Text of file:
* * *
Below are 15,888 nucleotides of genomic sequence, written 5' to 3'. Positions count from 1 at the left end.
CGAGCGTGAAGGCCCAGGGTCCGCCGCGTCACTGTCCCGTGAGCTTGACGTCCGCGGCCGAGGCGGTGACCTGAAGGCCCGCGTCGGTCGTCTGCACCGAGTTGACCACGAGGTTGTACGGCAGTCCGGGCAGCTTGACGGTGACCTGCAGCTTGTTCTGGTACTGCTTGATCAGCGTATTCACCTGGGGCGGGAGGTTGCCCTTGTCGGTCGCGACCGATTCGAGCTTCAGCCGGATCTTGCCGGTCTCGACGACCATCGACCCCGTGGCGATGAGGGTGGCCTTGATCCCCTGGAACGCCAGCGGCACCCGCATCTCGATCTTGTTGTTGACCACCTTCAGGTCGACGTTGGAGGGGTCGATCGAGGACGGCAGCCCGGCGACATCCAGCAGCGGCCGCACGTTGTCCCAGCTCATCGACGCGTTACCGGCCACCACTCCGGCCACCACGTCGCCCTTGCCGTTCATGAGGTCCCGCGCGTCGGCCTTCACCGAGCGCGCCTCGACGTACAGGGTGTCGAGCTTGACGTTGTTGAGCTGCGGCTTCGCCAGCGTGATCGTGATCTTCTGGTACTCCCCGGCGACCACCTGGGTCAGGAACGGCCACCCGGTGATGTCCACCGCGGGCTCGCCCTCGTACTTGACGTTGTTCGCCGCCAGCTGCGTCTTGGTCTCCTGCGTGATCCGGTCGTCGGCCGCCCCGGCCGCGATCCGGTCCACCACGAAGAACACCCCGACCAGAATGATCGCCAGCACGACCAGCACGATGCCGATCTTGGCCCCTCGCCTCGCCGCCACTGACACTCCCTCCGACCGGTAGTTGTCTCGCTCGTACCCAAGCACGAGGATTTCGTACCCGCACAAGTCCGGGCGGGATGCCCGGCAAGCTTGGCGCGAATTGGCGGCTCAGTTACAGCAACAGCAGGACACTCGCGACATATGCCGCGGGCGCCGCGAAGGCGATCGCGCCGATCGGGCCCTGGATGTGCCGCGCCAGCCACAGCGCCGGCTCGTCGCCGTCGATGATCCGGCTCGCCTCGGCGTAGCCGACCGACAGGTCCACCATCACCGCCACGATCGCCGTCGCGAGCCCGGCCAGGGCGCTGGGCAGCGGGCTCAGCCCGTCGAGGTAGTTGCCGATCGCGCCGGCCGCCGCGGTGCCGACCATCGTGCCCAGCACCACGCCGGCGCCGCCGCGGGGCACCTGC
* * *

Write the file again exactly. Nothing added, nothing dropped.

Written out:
Below are 15,888 nucleotides of genomic sequence, written 5' to 3'. Positions count from 1 at the left end.
CGAGCGTGAAGGCCCAGGGTCCGCCGCGTCACTGTCCCGTGAGCTTGACGTCCGCGGCCGAGGCGGTGACCTGAAGGCCCGCGTCGGTCGTCTGCACCGAGTTGACCACGAGGTTGTACGGCAGTCCGGGCAGCTTGACGGTGACCTGCAGCTTGTTCTGGTACTGCTTGATCAGCGTATTCACCTGGGGCGGGAGGTTGCCCTTGTCGGTCGCGACCGATTCGAGCTTCAGCCGGATCTTGCCGGTCTCGACGACCATCGACCCCGTGGCGATGAGGGTGGCCTTGATCCCCTGGAACGCCAGCGGCACCCGCATCTCGATCTTGTTGTTGACCACCTTCAGGTCGACGTTGGAGGGGTCGATCGAGGACGGCAGCCCGGCGACATCCAGCAGCGGCCGCACGTTGTCCCAGCTCATCGACGCGTTACCGGCCACCACTCCGGCCACCACGTCGCCCTTGCCGTTCATGAGGTCCCGCGCGTCGGCCTTCACCGAGCGCGCCTCGACGTACAGGGTGTCGAGCTTGACGTTGTTGAGCTGCGGCTTCGCCAGCGTGATCGTGATCTTCTGGTACTCCCCGGCGACCACCTGGGTCAGGAACGGCCACCCGGTGATGTCCACCGCGGGCTCGCCCTCGTACTTGACGTTGTTCGCCGCCAGCTGCGTCTTGGTCTCCTGCGTGATCCGGTCGTCGGCCGCCCCGGCCGCGATCCGGTCCACCACGAAGAACACCCCGACCAGAATGATCGCCAGCACGACCAGCACGATGCCGATCTTGGCCCCTCGCCTCGCCGCCACTGACACTCCCTCCGACCGGTAGTTGTCTCGCTCGTACCCAAGCACGAGGATTTCGTACCCGCACAAGTCCGGGCGGGATGCCCGGCAAGCTTGGCGCGAATTGGCGGCTCAGTTACAGCAACAGCAGGACACTCGCGACATATGCCGCGGGCGCCGCGAAGGCGATCGCGCCGATCGGGCCCTGGATGTGCCGCGCCAGCCACAGCGCCGGCTCGTCGCCGTCGATGATCCGGCTCGCCTCGGCGTAGCCGACCGACAGGTCCACCATCACCGCCACGATCGCCGTCGCGAGCCCGGCCAGGGCGCTGGGCAGCGGGCTCAGCCCGTCGAGGTAGTTGCCGATCGCGCCGGCCGCCGCGGTGCCGACCATCGTGCCCAGCACCACGCCGGCGCCGCCGCGGGGCACCTGC